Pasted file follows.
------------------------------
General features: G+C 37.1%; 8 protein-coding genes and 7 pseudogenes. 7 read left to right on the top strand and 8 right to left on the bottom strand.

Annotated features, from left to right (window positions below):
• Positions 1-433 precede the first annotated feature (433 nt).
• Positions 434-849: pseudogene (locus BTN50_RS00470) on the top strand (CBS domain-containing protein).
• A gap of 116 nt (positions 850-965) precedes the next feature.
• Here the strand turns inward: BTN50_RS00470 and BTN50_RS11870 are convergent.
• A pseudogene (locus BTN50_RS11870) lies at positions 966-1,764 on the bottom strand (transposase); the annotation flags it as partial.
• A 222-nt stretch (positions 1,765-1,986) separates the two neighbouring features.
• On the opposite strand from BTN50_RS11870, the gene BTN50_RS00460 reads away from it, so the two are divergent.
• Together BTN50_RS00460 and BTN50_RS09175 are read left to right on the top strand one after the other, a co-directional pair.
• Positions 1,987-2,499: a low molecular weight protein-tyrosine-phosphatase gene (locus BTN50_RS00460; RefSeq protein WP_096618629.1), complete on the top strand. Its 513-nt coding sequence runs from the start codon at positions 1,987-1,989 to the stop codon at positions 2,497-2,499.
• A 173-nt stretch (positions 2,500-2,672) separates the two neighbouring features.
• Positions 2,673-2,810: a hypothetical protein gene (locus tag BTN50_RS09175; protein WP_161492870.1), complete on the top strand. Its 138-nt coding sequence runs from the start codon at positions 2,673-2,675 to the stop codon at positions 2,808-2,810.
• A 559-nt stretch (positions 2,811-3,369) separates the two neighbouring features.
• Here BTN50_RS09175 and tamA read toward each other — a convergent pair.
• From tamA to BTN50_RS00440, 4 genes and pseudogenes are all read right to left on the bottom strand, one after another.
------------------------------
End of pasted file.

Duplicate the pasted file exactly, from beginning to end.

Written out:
General features: G+C 37.1%; 8 protein-coding genes and 7 pseudogenes. 7 read left to right on the top strand and 8 right to left on the bottom strand.

Annotated features, from left to right (window positions below):
• Positions 1-433 precede the first annotated feature (433 nt).
• Positions 434-849: pseudogene (locus BTN50_RS00470) on the top strand (CBS domain-containing protein).
• A gap of 116 nt (positions 850-965) precedes the next feature.
• Here the strand turns inward: BTN50_RS00470 and BTN50_RS11870 are convergent.
• A pseudogene (locus BTN50_RS11870) lies at positions 966-1,764 on the bottom strand (transposase); the annotation flags it as partial.
• A 222-nt stretch (positions 1,765-1,986) separates the two neighbouring features.
• On the opposite strand from BTN50_RS11870, the gene BTN50_RS00460 reads away from it, so the two are divergent.
• Together BTN50_RS00460 and BTN50_RS09175 are read left to right on the top strand one after the other, a co-directional pair.
• Positions 1,987-2,499: a low molecular weight protein-tyrosine-phosphatase gene (locus BTN50_RS00460; RefSeq protein WP_096618629.1), complete on the top strand. Its 513-nt coding sequence runs from the start codon at positions 1,987-1,989 to the stop codon at positions 2,497-2,499.
• A 173-nt stretch (positions 2,500-2,672) separates the two neighbouring features.
• Positions 2,673-2,810: a hypothetical protein gene (locus tag BTN50_RS09175; protein WP_161492870.1), complete on the top strand. Its 138-nt coding sequence runs from the start codon at positions 2,673-2,675 to the stop codon at positions 2,808-2,810.
• A 559-nt stretch (positions 2,811-3,369) separates the two neighbouring features.
• Here BTN50_RS09175 and tamA read toward each other — a convergent pair.
• From tamA to BTN50_RS00440, 4 genes and pseudogenes are all read right to left on the bottom strand, one after another.